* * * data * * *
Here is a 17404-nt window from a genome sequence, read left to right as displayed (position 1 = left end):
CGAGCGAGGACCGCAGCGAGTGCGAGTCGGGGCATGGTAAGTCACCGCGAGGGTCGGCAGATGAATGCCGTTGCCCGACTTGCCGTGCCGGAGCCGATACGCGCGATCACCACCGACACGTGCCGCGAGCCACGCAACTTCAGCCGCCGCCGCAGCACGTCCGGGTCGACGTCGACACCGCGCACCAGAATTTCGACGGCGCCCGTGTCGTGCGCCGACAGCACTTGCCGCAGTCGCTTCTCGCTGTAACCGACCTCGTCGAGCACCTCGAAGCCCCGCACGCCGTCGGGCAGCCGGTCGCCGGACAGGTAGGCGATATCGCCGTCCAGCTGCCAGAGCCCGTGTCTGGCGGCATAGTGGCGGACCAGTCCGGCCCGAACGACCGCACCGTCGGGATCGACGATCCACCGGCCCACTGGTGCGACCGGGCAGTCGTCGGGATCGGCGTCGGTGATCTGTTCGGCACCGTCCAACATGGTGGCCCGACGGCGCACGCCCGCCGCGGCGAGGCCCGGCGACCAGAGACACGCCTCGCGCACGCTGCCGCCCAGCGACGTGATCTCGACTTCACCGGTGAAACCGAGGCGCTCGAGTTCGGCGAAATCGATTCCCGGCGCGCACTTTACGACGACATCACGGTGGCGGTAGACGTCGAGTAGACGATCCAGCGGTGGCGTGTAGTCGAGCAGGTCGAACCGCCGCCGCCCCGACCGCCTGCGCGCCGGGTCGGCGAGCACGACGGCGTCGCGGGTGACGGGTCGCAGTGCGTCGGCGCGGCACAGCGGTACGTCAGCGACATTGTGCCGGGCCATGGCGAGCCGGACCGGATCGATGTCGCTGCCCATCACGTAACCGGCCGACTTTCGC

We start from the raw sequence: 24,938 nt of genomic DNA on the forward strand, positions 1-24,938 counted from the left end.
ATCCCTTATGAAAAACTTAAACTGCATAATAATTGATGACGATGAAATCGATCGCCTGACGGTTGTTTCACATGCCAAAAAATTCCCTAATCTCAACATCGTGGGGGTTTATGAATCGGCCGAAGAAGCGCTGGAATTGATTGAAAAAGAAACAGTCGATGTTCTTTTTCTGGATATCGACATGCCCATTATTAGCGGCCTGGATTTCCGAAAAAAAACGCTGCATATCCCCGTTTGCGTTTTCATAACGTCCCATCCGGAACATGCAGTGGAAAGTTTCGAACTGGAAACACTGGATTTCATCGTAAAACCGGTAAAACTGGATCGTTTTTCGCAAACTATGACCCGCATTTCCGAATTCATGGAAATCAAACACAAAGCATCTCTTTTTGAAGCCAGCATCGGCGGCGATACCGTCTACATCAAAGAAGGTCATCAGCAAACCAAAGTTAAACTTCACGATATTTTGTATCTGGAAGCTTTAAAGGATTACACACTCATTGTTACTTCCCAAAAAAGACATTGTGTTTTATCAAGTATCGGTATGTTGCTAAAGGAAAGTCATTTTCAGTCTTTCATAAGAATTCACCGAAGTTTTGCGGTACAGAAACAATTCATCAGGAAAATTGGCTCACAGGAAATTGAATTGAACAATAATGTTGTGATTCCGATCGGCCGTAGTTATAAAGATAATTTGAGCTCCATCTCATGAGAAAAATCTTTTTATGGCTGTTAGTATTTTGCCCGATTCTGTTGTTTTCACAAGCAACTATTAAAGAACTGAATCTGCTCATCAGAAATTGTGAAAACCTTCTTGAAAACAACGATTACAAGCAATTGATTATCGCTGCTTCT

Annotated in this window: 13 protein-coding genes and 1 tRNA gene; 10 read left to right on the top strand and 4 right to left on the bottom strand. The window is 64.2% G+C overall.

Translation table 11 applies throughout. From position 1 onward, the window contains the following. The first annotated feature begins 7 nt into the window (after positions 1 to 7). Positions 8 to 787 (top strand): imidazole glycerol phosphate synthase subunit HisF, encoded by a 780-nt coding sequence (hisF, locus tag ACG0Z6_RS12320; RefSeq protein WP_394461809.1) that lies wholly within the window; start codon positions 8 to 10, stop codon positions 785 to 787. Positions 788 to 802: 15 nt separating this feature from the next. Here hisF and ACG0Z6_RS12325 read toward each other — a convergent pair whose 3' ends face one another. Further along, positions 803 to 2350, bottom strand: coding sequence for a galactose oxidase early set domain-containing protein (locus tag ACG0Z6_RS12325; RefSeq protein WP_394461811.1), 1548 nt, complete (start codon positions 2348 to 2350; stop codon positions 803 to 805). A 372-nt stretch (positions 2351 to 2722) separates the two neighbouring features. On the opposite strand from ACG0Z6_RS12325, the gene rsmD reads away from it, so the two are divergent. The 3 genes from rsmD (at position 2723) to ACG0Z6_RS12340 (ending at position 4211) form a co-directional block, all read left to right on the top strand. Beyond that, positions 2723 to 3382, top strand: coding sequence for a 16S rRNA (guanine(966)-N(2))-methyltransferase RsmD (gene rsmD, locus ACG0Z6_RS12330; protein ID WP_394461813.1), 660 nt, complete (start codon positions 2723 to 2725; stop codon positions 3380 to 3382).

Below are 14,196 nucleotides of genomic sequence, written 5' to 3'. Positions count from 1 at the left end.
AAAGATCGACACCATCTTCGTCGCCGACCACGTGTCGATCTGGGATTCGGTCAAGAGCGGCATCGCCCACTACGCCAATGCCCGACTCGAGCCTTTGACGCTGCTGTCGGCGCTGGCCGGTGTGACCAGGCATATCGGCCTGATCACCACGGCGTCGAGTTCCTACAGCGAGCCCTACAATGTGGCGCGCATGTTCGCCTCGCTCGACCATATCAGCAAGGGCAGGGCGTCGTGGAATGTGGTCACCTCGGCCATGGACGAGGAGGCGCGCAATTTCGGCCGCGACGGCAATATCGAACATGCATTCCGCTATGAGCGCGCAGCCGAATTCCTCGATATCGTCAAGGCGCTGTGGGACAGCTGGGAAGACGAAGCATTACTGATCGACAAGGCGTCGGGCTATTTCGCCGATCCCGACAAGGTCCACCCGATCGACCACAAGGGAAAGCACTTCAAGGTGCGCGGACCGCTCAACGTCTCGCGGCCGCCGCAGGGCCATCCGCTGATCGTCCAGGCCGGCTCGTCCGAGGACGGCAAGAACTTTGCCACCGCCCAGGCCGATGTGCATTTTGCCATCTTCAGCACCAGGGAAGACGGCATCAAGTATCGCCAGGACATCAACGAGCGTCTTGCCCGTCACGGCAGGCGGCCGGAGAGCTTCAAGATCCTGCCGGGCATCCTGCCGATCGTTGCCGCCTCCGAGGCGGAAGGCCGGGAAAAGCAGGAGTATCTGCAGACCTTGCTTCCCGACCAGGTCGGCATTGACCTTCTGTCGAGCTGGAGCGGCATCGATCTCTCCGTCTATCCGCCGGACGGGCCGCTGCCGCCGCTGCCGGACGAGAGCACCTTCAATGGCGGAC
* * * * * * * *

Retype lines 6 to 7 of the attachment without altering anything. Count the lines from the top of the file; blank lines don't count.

Translation table 11 applies throughout. From position 1 onward, the window contains the following. The first annotated feature begins 7 nt into the window (after positions 1 to 7). Positions 8 to 787 (top strand): imidazole glycerol phosphate synthase subunit HisF, encoded by a 780-nt coding sequence (hisF, locus tag ACG0Z6_RS12320; RefSeq protein WP_394461809.1) that lies wholly within the window; start codon positions 8 to 10, stop codon positions 785 to 787. Positions 788 to 802: 15 nt separating this feature from the next. Here hisF and ACG0Z6_RS12325 read toward each other — a convergent pair whose 3' ends face one another. Further along, positions 803 to 2350, bottom strand: coding sequence for a galactose oxidase early set domain-containing protein (locus tag ACG0Z6_RS12325; RefSeq protein WP_394461811.1), 1548 nt, complete (start codon positions 2348 to 2350; stop codon positions 803 to 805). A 372-nt stretch (positions 2351 to 2722) separates the two neighbouring features. On the opposite strand from ACG0Z6_RS12325, the gene rsmD reads away from it, so the two are divergent. The 3 genes from rsmD (at position 2723) to ACG0Z6_RS12340 (ending at position 4211) form a co-directional block, all read left to right on the top strand. Beyond that, positions 2723 to 3382, top strand: coding sequence for a 16S rRNA (guanine(966)-N(2))-methyltransferase RsmD (gene rsmD, locus ACG0Z6_RS12330; protein ID WP_394461813.1), 660 nt, complete (start codon positions 2723 to 2725; stop codon positions 3380 to 3382).

Below are 14,196 nucleotides of genomic sequence, written 5' to 3'. Positions count from 1 at the left end.